Microsoft clearly haven’t envisaged lifestyles with limited internet. Given the desire of governments to use surveillance I can imagine my long absences from the internet causing consternation and suspicion. And I am totally unable to work out what order I need to do things in to move smoothly from UK to Portugal offline to Portugal with dongle and to and fro. Experiment is the only way to find out but I have worries! It really does feel like Big Brother or Nanny Knows Best!

So, going back over this I note that I have used the red font for twelve things I see as design flaws, but they are not huge problems, just niggles, really. And I had as many issues, though different ones, with Windows 7. We won’t even talk about Vista.

So why don’t I want Windows 8.1?

First, it hasn’t had all its bugs ironed out yet.

Second, I have a strong inbuilt resistance to things people try to force on me.

Third, I’ve only just got used to 8 and I haven’t the energy to start again just yet, especially as I suspect I’d have to start again with some of the apps and settings.

Fourth, I can’t see what it offers. Most of the new features are for phones and touchscreens and are not applicable to my big laptop (which is rapidly turning into a desktop with all its peripherals and only differs in that you can close the lid). The only ones that have any relevance are:

*the return of the start button by popular demand. But I didn’t miss it and don’t particularly want it back.

*the ability to have more apps open at once. I don’t find any problems at the moment so can’t think what I’d do with this.

*automatic, as opposed to optional, upload of Word documents to SkyDrive. Thanks, but no thanks.

There might be upgrades in security issues, but I doubt it. There might come a time when I feel the need to upgrade. Not yet.

To sum up, despite the very real flaws I really love Windows 8 and can wholeheartedly recommend it to you. If you’re getting a new laptop or PC, don’t hesitate, and don’t stick with 7 just because you know it. Come and join me in the most exciting thing to hit my screen since I switched from the old BBC machines to a PC running Windows!  Let me know how you get on! And whether you found this useful!

The Hobbit: a critique of the film.

52. The Hobbit

Beware. I am about to discuss a film and a book and I am doing so assuming you already know them. If you don’t, you should not continue reading this post.  This is a critique rather than a review. It is not intended to encourage people to read the book or watch the film if they have not done so already, but to discuss the film with people already familiar with it. I feel the need to say all this because recently I have been disappointed and annoyed to read ‘spoilers’ in a number of so-called reviews in various blogs.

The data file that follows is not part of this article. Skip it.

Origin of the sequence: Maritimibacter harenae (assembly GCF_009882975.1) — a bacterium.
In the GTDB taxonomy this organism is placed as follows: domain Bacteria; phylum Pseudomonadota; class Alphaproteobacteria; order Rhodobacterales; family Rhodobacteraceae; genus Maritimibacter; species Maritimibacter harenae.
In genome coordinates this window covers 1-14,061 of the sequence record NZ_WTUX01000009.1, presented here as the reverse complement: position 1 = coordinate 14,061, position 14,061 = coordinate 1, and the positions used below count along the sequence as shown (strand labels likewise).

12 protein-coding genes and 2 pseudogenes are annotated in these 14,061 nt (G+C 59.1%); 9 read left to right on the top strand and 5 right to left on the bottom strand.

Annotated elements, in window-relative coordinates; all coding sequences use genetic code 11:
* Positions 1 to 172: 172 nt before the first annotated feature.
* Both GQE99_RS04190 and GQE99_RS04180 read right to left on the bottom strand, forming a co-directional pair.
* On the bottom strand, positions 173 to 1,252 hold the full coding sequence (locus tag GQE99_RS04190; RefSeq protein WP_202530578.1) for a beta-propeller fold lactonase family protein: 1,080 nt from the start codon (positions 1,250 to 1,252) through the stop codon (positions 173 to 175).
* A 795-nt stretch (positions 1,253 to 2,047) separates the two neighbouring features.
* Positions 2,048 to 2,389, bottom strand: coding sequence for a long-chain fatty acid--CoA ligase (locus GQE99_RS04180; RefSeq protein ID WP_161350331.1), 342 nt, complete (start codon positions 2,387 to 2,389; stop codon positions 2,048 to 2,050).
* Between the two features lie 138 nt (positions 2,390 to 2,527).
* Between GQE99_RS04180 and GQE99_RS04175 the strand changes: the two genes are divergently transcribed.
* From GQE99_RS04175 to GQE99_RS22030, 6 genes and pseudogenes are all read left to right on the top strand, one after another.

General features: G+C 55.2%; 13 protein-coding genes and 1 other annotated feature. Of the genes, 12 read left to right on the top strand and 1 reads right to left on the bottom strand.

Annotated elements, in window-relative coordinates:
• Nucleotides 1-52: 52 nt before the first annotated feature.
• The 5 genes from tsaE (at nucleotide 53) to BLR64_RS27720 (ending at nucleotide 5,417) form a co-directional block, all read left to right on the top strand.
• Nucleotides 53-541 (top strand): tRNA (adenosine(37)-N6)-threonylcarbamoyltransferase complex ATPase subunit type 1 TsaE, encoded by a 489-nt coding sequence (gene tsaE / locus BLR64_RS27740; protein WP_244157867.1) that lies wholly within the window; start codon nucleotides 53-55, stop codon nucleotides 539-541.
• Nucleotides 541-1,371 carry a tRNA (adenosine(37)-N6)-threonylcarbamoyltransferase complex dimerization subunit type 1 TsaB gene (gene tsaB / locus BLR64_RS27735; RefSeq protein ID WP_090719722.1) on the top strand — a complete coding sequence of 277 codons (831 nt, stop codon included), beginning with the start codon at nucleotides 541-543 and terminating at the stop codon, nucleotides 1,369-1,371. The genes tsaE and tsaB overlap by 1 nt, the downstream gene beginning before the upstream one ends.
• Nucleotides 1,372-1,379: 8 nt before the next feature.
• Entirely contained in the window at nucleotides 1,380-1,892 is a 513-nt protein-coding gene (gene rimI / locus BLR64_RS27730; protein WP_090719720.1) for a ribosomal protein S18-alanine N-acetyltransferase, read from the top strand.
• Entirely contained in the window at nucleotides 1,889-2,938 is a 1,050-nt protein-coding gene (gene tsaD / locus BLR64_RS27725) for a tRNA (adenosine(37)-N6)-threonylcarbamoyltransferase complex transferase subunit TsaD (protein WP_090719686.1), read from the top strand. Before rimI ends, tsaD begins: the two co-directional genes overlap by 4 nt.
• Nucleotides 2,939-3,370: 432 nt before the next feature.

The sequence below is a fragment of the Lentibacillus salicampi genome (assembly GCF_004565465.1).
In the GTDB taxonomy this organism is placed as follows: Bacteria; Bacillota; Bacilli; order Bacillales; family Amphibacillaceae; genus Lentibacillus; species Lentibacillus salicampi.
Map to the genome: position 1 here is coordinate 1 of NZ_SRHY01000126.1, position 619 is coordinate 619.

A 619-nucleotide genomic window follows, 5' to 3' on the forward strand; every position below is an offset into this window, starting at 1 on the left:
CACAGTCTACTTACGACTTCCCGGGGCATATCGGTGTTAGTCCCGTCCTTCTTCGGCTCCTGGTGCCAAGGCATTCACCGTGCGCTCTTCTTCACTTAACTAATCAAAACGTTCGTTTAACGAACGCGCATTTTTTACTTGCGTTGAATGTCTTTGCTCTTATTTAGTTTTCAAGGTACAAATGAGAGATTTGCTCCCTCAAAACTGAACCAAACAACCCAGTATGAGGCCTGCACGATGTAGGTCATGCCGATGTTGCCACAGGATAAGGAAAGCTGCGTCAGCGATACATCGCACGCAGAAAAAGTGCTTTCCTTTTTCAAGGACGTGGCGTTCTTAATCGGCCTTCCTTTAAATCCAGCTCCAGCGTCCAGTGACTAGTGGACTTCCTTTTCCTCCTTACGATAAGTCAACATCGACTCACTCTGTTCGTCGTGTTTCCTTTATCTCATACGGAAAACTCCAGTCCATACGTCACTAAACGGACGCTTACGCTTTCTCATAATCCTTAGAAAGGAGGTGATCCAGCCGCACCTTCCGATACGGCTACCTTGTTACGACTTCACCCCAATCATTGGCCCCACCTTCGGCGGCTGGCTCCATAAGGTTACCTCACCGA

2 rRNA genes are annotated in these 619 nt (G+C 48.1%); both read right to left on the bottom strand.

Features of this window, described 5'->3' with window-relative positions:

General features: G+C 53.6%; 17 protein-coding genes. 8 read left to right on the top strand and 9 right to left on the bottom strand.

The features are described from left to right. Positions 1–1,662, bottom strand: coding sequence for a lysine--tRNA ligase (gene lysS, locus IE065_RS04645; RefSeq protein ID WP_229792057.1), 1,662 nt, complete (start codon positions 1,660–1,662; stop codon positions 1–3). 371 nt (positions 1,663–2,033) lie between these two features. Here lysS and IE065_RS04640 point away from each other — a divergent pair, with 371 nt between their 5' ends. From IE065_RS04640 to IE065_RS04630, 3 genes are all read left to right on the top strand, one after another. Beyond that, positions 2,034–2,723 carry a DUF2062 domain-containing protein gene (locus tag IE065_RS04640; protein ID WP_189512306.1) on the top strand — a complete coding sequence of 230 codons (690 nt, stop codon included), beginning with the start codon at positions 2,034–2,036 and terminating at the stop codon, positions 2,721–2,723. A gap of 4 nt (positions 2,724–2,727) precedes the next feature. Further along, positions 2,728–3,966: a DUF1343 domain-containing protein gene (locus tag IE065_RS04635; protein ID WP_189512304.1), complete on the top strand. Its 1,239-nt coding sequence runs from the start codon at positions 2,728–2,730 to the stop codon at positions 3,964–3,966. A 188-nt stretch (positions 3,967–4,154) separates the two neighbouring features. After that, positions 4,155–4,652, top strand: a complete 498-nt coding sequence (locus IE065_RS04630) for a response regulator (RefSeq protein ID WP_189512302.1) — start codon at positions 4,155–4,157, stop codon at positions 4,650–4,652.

Incidentally, the misty mountains in the photograph are in Portugal, not Middle Earth, or even New Zealand, but I thought they fitted the subject!

It isn’t often that I go to the cinema. It’s even less often I see a film twice in one month, and I can’t remember paying cinema prices twice for any film before. But I saw The Hobbit in 2D and then felt a desperate need to see the 3D version so off we went. I loved it and have been quite surprised by the number of negative or lukewarm reviews. So I thought I would try to analyse just what it is that I love.

I know the book forwards, backwards and inside out, having read it countless times, to myself, to my daughter and with classes in school. I have seen it produced as a stage play, and have admired art in calendars and on various online sites. I love the book deeply. The film did not let me down. Peter Jackson has added immeasurably to my mental grasp of the world of The Hobbit and I am grateful to him, to the actors and to everyone involved.

Part of my love for the film stems from the way it expands the book. Most films  – even The Lord of the Rings – leave out aspects of the text. (I deeply regretted the lack of Tom Bombadil.) By choosing to make a trilogy out of The Hobbit, Jackson has given himself  space to explore all the byways of the story. It was a brave thing to do, given that The Hobbit is essentially a children’s book with a fairly straightforward plot. However, the original story leads eventually to The Lord of the Rings, and Jackson has taken material both from that book and from The Silmarillion, to flesh out the plotline and show just what the story is about.

I have said that The Hobbit is a children’s book but it can be read on more than one level. Bilbo the hobbit accompanies some dwarves on a quest and on the way gets to know himself and his world better. He also picks up a ring that has a meaning that will become clear in The Lord of the Rings. He returns to his beloved Shire much wiser, and eventually, as we know from The Lord of the Rings, he leaves the Shire and spends his later years with the elves in Rivendell before embarking for the West as all ringbearers are entitled to do. The children’s story ends with the return to the Shire and indeed Bilbo’s later memoirs will be called There And Back Again. This gives a satisfying structure to the tale for young readers or listeners, but the adults who are familiar with the later books have deeper knowledge of the events underlying the story.